All those postings, tweets, Flickr uploads and other social media interactions we have every day add up to a wealth of opportunity for scientists. Simply by inhabiting our digital haunts, observers can learn volumes about how we feel, determine where it’s safe to eat, even plot the passing of a storm.
Often, gathering the intelligence doesn’t even require an app. Recent innovations range from deliberate crowdsourcing to sweeping but incidental gathering and plotting. Here are some of the approaches reported in recent studies.
Tweets for safe eats: Scientists at the University of Rochester found that by analyzing tweets from New York City diners, they could figure out how likely you were to contract food poisoning if you patronized a particular restaurant.
Over a four-month period, they collected 3.8 million tweets from more than 94,000 unique users, traced 23,000 restaurant visitors and found 480 reports of likely food poisoning.
They also noted the tweeting matched somewhat well with public inspections reported by the health department — about a third of the inspection failures could be reliably predicted from Twitter data. The remaining scores show some disagreement, but the researchers argue that the tweets may have detected foodborne illness that restaurant inspectors might not.
The research, being presented this week at the Conference on Human Computation and Crowdsourcing in Palm Springs, suggests tweets might offer another approach to food-safety monitoring.
Texting from your happy spot: Researchers at Princeton University designed a multinational project using mobile phones to measure happiness. They used geo-location to track 270 volunteers in 13 nations. They designed an app that, over three weeks, periodically asked: “How happy are you?” with answers on a scale of zero to 5.
The idea, researchers said, was not so much about defining the source of happiness as proving a concept: that mobile phones might better capture feelings “in the moment” than phone or in-person surveys. The team found that men tended to describe themselves as less happy when they were farther from home. Distance from home didn’t seem to matter to women in the study, reported in the journal Demography in June.
What Facebook phrasing says about users: Words and phrases such as “party,” “great night” and “hit me up” were among the expressions that marked extroverts, University of Pennsylvania researchers found in analyzing language used by 75,000 Facebook users who’d completed a personality questionnaire. Researchers’ computer models used word clouds or clusters to predict age, sex and, to some extent, personality profiles. They correctly predicted gender 92 percent of the time; they could estimate ages within three years of the correct number more than half of the time. Their findings appeared in the journal PLOS One in September.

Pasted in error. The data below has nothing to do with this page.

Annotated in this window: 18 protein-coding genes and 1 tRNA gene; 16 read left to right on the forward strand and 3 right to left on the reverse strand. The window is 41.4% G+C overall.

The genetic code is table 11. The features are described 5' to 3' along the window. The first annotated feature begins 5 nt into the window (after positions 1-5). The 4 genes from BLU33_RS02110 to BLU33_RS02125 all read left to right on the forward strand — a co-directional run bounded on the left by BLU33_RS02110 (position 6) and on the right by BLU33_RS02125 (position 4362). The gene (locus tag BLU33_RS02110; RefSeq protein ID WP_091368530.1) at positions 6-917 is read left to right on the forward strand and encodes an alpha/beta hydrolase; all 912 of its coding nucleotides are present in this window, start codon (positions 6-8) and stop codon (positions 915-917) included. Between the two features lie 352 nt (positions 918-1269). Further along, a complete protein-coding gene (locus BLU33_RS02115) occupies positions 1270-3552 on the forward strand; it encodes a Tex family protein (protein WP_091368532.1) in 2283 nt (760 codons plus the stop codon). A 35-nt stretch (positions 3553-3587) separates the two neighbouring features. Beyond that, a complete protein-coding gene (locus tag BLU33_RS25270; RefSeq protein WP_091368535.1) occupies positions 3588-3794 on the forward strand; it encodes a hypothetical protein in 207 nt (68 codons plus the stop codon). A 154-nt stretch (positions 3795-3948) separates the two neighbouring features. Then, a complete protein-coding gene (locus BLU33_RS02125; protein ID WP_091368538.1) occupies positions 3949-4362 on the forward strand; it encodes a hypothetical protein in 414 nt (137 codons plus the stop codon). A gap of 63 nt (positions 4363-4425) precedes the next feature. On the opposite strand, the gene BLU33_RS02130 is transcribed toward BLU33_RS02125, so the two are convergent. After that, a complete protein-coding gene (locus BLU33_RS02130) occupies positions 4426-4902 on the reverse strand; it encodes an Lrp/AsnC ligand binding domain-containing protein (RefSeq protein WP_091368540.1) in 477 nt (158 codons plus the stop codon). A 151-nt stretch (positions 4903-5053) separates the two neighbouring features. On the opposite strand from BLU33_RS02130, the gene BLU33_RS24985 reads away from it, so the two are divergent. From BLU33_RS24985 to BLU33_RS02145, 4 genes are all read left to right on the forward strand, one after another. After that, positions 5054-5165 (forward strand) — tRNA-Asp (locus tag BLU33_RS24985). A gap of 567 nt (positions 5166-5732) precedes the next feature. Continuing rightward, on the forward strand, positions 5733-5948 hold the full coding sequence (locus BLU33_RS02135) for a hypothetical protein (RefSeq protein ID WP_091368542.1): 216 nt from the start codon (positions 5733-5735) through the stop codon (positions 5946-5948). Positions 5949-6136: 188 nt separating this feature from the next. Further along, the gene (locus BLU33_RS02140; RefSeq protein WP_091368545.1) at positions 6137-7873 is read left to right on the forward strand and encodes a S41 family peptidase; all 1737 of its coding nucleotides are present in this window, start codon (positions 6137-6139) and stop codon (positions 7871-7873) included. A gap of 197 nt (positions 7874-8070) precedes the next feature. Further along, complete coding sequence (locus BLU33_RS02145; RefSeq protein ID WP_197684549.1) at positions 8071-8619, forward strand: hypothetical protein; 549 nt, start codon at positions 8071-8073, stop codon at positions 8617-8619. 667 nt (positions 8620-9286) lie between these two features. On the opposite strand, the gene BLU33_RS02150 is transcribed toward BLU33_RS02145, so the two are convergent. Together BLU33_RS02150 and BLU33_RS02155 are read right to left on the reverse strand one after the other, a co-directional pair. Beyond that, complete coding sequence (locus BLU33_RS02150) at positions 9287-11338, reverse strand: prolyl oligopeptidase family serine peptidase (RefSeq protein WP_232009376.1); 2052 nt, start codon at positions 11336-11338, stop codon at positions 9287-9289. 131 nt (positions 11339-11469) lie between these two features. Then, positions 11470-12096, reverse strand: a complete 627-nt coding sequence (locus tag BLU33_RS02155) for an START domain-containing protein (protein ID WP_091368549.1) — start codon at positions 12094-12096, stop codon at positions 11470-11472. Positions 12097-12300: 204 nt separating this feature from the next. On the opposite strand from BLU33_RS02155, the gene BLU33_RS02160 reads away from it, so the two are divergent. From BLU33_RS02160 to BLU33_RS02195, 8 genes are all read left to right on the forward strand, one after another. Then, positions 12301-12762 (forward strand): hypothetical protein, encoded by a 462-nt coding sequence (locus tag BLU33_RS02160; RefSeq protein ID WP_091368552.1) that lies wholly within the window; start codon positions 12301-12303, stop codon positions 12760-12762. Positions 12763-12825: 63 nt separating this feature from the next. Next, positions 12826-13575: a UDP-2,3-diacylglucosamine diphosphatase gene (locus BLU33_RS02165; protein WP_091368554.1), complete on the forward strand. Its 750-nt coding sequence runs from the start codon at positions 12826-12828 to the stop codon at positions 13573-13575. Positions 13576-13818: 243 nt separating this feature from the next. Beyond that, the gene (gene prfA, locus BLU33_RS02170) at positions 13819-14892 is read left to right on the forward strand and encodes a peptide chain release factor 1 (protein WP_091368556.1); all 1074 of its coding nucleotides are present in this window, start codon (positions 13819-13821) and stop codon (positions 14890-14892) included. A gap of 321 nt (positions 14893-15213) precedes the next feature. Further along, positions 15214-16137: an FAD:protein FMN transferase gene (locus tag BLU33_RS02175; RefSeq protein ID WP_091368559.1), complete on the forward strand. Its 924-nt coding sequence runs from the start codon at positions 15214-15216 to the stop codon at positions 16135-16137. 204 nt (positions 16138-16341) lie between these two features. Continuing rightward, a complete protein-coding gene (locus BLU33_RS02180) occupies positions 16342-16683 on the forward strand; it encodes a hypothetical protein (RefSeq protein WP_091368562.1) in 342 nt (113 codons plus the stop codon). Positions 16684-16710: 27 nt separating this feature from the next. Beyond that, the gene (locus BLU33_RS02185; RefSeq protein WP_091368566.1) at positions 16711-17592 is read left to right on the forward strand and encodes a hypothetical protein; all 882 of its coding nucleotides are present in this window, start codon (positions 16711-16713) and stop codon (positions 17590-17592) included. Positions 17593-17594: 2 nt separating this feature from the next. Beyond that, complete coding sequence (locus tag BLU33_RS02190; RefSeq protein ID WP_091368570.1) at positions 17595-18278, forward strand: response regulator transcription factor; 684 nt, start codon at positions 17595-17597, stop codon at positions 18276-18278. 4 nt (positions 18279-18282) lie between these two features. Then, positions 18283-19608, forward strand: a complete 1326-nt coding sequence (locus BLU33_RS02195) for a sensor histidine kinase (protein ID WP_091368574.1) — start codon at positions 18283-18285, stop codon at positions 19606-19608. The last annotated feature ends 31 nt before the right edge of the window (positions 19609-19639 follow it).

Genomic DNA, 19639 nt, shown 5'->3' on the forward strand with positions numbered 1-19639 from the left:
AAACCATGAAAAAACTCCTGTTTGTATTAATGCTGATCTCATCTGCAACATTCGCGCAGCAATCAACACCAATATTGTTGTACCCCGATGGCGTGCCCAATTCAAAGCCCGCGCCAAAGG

Photo-sharing up a storm: Another recent study tapped the photo-sharing site Flickr track the passage of Hurricane Sandy in late October 2012.
Research published in Scientific Reports Nov. 5 showed a strong connection between images related to Hurricane Sandy posted on Flickr and the dropping atmospheric pressure that marked the superstorm’s arrival over New Jersey last year.
Researchers at the Warwick Business School in Britain and several other institutions looked at all photos tagged “Hurricane Sandy” “hurricane” or “Sandy” from Oct. 20-Nov. 20, 2012. They found the highest number of pictures were posted in the same hour that Sandy made landfall (Oct. 29) and pressure dropped. Photos tailed off as the storm moved inland and atmospheric pressure rose.
Researchers said the tight correlation between postings and air pressure could be useful in tracking the path and intensity of a storm, particularly where instruments are scarce.
Photos posted on Facebook were used by University of Georgia researchers to study how debris from a Southern tornado outbreak in 2011 was blown hundreds of miles away. The study involved nearly 1,000 photos, documents and other items from destroyed homes catalogued and posted on the website by an Alabama volunteer and later identified by family members.
Gaining understanding about how tornados move debris could help scientists improve warnings and plot risks if a storm struck a site that contains hazardous material, for instance. The Bulletin of the American Meteorological Society published the report last spring.